But the nagging thought grew; I had to have Jesus.  Aha! I had the answer: I would continue to attend my church, but when we had communion (once a month), I would believe that it was really the body and blood of Jesus. A split second later, my inner voice was saying, “No, that just won’t work.” 

The thought of becoming Catholic was pushed away…for about 2 weeks. Then I listened to the tape again.  I don’t really know why I listened to it again; it’s very unlike me to listen to the same thing twice. But listen to it I did, and finally, it was clear to me that I had to become Catholic. I had to have the Eucharist.

That evening, Jerry and I sat watching the news after Ruthie had gone to bed. I was trying to figure out how to tell him about my decision. I felt humbled; I’d been so anti-Catholic, and it turned out the Church was right after all! And I’d said “No way!” to the idea of becoming Catholic from the beginning. Even now, I was resisting the idea; it was only the fact of the Real Presence of Jesus in the Eucharist that was drawing me in.

Finally, I made the leap. “Honey,” I blurted, “I need to talk to you about something.”

He heard something in my voice I wasn’t aware of, because he turned to me instantly with a look of concern.  “What is it?” he asked, muting the TV.

It was still hard to get the words out.

“I think I can do this Catholic thing,” I said. Jerry's jaw hit the floor.

The rest is history.

I was received into the Catholic Church at the Easter Vigil in 2002.


  1. Congratulations and God bless, Mrs. Boyd, I always enjoy a good conversion story. I agree with my protestant friends, that the grace of Our Lord comes first. But it is just the beginning. I was fortunate to have been born catholic, but I lost my faith at secular school, you know, the gnostics.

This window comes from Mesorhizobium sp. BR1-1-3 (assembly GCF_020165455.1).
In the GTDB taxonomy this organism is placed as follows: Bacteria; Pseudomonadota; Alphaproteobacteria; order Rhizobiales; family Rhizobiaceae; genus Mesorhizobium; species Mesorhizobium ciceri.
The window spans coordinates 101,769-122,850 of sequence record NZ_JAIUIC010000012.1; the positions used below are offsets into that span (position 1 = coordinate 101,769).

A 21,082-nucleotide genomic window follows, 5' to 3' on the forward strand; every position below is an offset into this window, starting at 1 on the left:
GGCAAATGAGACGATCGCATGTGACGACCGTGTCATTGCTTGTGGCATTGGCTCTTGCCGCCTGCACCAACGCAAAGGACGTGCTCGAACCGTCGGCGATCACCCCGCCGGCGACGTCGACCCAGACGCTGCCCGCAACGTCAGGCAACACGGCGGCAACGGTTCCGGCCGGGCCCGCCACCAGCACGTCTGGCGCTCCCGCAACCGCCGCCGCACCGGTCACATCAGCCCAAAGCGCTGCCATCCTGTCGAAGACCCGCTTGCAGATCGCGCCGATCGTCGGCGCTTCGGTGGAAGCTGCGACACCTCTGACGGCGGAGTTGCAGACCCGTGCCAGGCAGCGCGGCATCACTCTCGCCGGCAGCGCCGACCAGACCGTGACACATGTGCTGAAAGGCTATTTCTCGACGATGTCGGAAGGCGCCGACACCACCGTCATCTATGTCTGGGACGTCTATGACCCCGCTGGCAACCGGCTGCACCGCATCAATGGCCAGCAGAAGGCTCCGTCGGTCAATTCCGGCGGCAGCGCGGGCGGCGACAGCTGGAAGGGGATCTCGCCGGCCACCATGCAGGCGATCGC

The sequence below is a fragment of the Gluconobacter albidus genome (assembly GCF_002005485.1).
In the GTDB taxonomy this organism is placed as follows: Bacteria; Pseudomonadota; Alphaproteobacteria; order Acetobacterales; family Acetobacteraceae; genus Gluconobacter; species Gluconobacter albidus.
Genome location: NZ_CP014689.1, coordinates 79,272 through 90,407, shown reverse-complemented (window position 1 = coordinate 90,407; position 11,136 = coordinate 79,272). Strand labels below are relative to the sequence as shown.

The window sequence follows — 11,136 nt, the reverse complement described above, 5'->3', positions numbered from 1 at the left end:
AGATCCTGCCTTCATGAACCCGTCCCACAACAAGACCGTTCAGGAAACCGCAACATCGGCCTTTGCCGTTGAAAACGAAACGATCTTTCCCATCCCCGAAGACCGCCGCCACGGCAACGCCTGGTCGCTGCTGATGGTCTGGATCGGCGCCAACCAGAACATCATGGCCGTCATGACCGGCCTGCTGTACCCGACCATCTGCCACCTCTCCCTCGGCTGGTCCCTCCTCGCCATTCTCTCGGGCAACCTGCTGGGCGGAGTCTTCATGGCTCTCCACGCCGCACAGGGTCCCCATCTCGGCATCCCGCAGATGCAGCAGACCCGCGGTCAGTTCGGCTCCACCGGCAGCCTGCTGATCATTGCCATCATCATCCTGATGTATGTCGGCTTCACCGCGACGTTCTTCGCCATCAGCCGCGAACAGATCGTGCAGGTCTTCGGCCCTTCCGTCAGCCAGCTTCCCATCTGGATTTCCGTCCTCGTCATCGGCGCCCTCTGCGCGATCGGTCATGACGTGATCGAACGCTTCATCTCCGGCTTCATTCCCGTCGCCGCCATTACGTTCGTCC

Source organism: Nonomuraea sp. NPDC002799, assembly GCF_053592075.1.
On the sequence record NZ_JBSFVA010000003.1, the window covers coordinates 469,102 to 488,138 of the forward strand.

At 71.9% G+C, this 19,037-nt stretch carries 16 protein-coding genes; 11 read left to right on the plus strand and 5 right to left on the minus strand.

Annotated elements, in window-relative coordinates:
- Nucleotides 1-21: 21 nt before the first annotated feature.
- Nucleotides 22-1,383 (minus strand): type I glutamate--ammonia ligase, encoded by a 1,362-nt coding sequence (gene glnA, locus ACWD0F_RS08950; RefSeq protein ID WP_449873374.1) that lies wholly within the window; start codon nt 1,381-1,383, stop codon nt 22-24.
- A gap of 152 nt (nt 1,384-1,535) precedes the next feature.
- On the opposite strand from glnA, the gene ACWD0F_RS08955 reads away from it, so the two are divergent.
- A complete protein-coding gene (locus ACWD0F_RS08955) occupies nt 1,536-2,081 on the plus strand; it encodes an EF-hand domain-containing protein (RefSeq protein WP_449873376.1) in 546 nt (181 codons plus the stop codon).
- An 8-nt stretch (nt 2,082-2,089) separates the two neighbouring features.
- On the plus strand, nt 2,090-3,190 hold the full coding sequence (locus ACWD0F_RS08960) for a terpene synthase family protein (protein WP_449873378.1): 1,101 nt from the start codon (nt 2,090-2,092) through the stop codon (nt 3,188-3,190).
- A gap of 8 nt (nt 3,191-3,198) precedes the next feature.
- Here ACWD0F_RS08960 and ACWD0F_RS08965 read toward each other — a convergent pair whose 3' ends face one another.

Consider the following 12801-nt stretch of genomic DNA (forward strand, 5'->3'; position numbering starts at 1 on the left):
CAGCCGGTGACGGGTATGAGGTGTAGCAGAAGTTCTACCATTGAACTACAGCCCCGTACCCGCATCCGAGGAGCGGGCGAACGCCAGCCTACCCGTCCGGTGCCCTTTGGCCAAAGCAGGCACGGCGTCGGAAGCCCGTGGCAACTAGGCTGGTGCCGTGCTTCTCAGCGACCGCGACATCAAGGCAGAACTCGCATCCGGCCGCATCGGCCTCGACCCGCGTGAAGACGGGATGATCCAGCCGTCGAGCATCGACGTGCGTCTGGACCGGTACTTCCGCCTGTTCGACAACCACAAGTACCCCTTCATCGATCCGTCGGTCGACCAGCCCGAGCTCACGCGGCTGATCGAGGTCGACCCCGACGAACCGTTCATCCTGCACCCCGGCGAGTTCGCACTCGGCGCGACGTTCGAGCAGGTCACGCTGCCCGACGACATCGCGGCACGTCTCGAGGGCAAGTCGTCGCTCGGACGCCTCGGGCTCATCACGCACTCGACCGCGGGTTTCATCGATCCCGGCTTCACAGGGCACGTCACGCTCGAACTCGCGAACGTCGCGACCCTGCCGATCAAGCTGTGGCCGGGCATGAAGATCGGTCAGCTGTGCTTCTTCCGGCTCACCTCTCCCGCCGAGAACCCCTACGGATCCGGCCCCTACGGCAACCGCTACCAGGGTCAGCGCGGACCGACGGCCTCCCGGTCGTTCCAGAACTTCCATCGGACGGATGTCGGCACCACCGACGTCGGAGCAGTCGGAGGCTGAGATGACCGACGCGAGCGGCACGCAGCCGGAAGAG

I came back thanks to my catholic wife, who is very devote. Then fell again, because the Novus Ordo started to make me very uncomfortable. About 6 months later, I prayed (sort of) my first Tridentine solemn Mass and that was 6 years ago. I have never been so happy at church. Thanks for sharing.

  2. What a great story. It's so true that when you really start reading and looking, even to *prove* to yourself that there's something wrong with Catholicism (haha), you end up having to have the Eucharist. I can relate to your story so much. Isn't it great how God puts just the right people in our paths? :-D

  3. God calls us in so many so many ways, and it's often so difficult to decipher what He means.

    These days people are usually incorrectly or incompletely catechised, and therefore can't answer the protestants properly. I'm one of those - most of my friends are everything but Catholic, and of the Catholics, most are lapsed or occasionally practising.

    It's a challenging path we walk in these dark days, but it's worth it.

    (LOL word verification 'carion')